Fossilization. Understanding the Material Nature of Ancient Plants and Animals


Edited by C.T.Gee, V.E.McCoy and M.P. Sander
John Hopkins University Press, £89.00

Fossils of various kinds are primary subjects in geological literature but how the process of fossilization occurs is varied and complex. How and why do some organisms die and disappear into the atmosphere and environment, whilst others die and their remains become preserved in sediments and/or volcanic materials that eventually become rocks and which provide key information on Earth and life history?

Many answers have been provided in the last few decades from a wide range of disciplines which address the issue from various time frames, age estimation, instrumentation, detailed imaging, plus a wide variety of temporal, biological and geological contexts. The 10 chapters, involving 16 contributors, document many of these developments.

Two chapters relate to fossil dinosaurs; they concern new finds of preserved dinosaur and tetrapod bone from Texas during the early Permian and the fossilization of hard and soft tissues linked with reproduction in non-avian dinosaurs and birds. Following on is a chapter on the value of Ramen spectroscopy in fossil research with a case study on an Acanthian fish spine of Devonian age. Amber and its arthropod inclusions are discussed in chapter five with emphasis on tissue preservation.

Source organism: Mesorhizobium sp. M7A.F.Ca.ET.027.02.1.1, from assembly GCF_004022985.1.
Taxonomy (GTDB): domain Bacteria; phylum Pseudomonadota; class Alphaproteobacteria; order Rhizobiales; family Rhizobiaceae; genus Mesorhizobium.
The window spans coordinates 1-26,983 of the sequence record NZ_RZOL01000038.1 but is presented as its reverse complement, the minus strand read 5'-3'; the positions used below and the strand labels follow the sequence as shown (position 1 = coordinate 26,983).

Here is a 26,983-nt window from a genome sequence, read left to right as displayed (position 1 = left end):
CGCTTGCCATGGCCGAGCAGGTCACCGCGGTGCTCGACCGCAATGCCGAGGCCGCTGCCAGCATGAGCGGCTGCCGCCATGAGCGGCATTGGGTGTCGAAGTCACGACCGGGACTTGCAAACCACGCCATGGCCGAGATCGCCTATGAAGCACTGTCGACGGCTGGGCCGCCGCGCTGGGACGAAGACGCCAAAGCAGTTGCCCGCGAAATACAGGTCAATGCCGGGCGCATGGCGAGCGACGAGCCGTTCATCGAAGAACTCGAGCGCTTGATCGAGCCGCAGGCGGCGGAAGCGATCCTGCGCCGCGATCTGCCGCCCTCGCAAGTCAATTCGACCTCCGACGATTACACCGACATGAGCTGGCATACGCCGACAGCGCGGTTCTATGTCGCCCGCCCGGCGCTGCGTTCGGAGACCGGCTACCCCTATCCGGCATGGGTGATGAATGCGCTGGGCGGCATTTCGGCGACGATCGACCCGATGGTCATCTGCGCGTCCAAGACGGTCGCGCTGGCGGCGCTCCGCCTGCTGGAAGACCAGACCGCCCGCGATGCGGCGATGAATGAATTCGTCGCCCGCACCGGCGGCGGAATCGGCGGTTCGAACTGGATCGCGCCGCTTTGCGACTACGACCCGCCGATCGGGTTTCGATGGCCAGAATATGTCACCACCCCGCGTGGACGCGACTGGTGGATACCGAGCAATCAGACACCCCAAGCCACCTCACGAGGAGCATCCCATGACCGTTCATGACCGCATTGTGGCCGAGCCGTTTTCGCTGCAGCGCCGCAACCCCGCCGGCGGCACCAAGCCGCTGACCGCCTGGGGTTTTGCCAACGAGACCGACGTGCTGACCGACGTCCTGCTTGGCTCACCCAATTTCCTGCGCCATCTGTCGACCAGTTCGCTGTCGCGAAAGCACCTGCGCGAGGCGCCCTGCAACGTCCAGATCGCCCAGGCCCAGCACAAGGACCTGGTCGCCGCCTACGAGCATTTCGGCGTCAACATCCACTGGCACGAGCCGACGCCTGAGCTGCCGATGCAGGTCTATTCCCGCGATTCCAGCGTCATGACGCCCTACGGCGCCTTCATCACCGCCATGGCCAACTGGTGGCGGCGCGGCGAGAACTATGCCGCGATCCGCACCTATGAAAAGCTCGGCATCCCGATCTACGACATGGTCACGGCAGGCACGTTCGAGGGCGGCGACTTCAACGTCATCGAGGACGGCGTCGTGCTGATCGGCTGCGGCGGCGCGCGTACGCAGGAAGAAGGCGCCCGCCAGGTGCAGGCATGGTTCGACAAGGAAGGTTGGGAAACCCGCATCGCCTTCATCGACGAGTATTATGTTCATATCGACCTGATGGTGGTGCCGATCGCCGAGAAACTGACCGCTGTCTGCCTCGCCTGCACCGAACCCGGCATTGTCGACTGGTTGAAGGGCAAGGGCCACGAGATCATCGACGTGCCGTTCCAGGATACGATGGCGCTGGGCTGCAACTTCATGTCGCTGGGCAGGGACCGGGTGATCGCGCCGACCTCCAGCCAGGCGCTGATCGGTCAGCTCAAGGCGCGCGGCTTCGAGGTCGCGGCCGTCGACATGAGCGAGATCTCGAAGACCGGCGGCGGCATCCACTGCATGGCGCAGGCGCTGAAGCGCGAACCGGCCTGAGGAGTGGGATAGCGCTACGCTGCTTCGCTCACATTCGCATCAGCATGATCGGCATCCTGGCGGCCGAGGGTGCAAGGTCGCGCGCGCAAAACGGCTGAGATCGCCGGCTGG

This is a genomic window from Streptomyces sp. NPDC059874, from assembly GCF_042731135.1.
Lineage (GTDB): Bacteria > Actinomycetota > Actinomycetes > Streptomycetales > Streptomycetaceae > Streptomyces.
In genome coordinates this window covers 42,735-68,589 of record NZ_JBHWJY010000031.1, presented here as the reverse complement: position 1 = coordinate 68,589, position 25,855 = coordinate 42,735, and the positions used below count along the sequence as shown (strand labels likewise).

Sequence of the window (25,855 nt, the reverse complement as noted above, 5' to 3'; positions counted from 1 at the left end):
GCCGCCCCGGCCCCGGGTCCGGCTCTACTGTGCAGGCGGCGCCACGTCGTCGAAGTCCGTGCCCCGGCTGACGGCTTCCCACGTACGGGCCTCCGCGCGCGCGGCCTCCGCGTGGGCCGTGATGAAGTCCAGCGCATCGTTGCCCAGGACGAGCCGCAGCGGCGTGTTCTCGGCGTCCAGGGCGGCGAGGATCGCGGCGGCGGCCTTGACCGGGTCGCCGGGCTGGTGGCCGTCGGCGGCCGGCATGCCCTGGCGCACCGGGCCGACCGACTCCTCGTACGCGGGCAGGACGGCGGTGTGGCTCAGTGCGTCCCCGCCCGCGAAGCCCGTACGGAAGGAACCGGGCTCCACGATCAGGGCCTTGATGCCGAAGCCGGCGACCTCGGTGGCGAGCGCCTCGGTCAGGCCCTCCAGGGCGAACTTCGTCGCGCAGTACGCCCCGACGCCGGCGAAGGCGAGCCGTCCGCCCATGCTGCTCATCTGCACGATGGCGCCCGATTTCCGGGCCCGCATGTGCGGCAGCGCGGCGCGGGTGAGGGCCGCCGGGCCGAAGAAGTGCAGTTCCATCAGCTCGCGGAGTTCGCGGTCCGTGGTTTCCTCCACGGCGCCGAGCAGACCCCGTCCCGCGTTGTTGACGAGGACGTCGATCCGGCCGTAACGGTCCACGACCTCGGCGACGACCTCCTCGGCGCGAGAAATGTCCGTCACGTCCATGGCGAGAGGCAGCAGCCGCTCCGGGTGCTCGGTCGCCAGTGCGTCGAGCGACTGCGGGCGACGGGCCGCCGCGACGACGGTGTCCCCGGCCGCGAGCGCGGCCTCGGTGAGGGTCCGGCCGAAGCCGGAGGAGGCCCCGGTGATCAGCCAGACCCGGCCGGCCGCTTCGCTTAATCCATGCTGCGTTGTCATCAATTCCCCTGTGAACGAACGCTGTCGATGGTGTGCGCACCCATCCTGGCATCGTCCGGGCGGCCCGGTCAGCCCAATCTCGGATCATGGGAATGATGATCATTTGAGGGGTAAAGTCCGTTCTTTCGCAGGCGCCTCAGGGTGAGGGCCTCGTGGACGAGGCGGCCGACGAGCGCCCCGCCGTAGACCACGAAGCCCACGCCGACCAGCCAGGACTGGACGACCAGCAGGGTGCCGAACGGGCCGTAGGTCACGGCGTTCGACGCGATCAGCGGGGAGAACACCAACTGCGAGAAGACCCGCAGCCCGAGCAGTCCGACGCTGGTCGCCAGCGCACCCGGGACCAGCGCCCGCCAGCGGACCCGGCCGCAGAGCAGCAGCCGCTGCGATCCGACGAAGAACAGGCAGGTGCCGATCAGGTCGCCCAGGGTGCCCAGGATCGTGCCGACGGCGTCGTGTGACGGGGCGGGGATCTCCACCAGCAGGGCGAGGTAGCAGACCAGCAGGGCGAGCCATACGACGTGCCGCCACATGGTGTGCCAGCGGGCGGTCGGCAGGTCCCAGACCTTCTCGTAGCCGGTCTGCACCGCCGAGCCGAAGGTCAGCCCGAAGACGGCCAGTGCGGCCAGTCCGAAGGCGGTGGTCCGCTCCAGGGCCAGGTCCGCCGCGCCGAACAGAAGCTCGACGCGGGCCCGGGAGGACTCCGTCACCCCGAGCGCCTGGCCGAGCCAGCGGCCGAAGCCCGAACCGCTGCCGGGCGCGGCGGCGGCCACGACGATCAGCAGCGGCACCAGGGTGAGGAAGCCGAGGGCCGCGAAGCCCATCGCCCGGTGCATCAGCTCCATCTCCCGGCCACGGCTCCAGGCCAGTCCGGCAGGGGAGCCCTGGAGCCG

Chapters six and seven focus on wood beginning with lab-based experimental silicification and then the actual silica characteristics of mineralized wood. The substantial depth of the understanding of fossilization is then highlighted in chapters eight and nine. Chapter eight considers possible ecological interactions between plant defences and the four major expansions of Arthropod herbivory in geological time i.e. the Devonian, the Mid-Carboniferous, the Middle Triassic, and the late Early Cretaceous. Chapter nine examines a neglected issue of colour in fossil plants and the development of techniques to identify biochromes in the fossil record.

Although expensive, this book provides a welcome update of techniques and findings relevant to the fossil record.

Dr A M Mannion